theatlantic
I don’t want to be thick-witted here. I understand that on some level a democracy generally elects human leaders who will not abuse the spirit of the law. I think Barack Obama is such a leader. That is for the historians to determine. But practically, much of our foreign policy now depends on the hope of benevolent dictators and philosopher kings. The law can’t help. The law is what the kings say it is.
reuters
The drones were terrifying. From the ground, it is impossible to determine who or what they are tracking as they circle overhead. The buzz of a distant propeller is a constant reminder of imminent death. Drones fire missiles that travel faster than the speed of sound. A drone’s victim never hears the missile that kills him.

David Rohde, in the Reuters Magazine article “The Drone Wars.”

Read the rest of the article | Download Reuters Magazine [PDF]

(via reuters)
pantslessprogressive
pantslessprogressive:

“Drone aircraft, best known for their role in hunting and destroying terrorist hide-outs in Afghanistan, may soon be coming to the skies near you.Police agencies want drones for air support to spot runaway criminals. Utility companies believe they can help monitor oil, gas and water pipelines. Farmers think drones could aid in spraying their crops with pesticides.“It’s going to happen,” said Dan Elwell, vice president of civil aviation at the Aerospace Industries Assn. “Now it’s about figuring out how to safely assimilate the technology into national airspace.”That’s the job of the Federal Aviation Administration, which plans to propose new rules for the use of small drones in January, a first step toward integrating robotic aircraft into the nation’s skyways.The agency has issued 266 active testing permits for civilian drone applications but hasn’t permitted drones in national airspace on a wide scale out of concern that the pilotless craft don’t have an adequate “detect, sense and avoid” technology to prevent midair collisions.Other concerns include privacy — imagine a camera-equipped drone buzzing above your backyard pool party — and the creative ways in which criminals and terrorists might use the machines.”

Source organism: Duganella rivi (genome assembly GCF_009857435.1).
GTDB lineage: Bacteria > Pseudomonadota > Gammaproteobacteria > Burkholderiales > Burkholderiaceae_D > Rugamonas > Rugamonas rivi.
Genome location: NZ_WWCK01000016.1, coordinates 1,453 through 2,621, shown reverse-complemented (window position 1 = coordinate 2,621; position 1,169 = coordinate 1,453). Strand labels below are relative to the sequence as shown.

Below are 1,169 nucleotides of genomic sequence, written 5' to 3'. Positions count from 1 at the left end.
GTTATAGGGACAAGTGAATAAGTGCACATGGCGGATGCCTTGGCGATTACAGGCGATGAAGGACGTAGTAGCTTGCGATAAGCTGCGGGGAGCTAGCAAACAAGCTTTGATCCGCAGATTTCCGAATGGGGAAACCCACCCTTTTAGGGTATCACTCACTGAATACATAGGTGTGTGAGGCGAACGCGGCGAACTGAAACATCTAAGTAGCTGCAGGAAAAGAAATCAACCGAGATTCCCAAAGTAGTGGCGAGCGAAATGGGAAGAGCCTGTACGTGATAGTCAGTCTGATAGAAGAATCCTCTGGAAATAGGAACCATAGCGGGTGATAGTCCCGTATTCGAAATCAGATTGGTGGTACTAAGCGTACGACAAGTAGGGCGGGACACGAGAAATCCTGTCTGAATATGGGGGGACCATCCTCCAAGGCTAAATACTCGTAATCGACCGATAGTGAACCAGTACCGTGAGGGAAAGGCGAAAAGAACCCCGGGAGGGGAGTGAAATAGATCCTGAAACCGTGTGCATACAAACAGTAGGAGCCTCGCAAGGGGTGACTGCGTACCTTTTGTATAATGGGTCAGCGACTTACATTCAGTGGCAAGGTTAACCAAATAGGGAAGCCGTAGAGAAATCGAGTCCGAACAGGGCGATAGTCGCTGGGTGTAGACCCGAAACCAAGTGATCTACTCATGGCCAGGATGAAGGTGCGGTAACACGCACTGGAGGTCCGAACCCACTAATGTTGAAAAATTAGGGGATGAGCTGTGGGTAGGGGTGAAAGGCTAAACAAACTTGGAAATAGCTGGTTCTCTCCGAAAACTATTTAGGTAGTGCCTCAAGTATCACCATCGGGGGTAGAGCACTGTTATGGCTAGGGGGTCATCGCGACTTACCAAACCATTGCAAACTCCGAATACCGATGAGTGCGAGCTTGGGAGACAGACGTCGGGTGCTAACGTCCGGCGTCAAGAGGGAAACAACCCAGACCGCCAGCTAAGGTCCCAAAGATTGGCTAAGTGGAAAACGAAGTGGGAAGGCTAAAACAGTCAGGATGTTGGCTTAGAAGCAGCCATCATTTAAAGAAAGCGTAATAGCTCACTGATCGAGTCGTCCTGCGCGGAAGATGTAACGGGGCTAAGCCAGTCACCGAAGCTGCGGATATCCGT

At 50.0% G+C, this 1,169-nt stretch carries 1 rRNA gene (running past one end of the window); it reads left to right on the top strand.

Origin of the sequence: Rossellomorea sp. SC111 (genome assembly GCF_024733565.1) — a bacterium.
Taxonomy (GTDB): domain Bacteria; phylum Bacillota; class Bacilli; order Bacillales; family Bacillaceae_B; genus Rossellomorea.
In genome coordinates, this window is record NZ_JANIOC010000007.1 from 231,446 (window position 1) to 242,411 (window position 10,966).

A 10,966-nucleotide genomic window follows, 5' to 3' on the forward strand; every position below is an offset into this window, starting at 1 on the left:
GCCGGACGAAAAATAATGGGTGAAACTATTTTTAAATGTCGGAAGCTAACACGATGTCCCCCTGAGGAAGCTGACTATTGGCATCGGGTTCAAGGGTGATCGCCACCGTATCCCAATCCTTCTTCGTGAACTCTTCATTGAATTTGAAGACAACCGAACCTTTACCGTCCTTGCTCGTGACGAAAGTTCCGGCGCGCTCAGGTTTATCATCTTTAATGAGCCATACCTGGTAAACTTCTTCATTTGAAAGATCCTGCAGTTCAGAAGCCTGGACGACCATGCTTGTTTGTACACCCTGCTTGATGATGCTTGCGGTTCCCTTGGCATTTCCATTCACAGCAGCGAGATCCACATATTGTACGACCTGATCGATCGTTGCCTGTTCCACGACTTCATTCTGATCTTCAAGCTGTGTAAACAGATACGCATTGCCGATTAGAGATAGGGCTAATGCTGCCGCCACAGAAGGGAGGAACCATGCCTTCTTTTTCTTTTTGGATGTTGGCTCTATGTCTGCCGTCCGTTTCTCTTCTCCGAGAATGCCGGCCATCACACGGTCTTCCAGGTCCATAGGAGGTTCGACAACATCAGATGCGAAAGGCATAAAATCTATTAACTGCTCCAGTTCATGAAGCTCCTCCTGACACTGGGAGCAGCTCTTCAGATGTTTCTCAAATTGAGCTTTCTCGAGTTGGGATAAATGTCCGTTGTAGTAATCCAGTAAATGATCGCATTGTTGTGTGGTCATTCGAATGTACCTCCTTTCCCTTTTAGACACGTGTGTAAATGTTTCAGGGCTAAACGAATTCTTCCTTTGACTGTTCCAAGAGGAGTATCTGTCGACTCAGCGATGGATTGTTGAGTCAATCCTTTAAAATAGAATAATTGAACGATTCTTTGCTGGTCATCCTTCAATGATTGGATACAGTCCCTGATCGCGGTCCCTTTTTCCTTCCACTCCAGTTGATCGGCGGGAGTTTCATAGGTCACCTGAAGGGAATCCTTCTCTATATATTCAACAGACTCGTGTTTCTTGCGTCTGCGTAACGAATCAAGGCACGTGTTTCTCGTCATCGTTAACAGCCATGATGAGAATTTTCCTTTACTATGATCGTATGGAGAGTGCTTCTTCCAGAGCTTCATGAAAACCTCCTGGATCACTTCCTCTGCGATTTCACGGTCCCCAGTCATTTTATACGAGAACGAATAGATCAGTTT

Idea of civilians using drone aircraft may soon fly with FAA

pantslessprogressive:

“Drone aircraft, best known for their role in hunting and destroying terrorist hide-outs in Afghanistan, may soon be coming to the skies near you.

Police agencies want drones for air support to spot runaway criminals. Utility companies believe they can help monitor oil, gas and water pipelines. Farmers think drones could aid in spraying their crops with pesticides.

“It’s going to happen,” said Dan Elwell, vice president of civil aviation at the Aerospace Industries Assn. “Now it’s about figuring out how to safely assimilate the technology into national airspace.”

That’s the job of the Federal Aviation Administration, which plans to propose new rules for the use of small drones in January, a first step toward integrating robotic aircraft into the nation’s skyways.

The agency has issued 266 active testing permits for civilian drone applications but hasn’t permitted drones in national airspace on a wide scale out of concern that the pilotless craft don’t have an adequate “detect, sense and avoid” technology to prevent midair collisions.

Other concerns include privacy — imagine a camera-equipped drone buzzing above your backyard pool party — and the creative ways in which criminals and terrorists might use the machines.”

Idea of civilians using drone aircraft may soon fly with FAA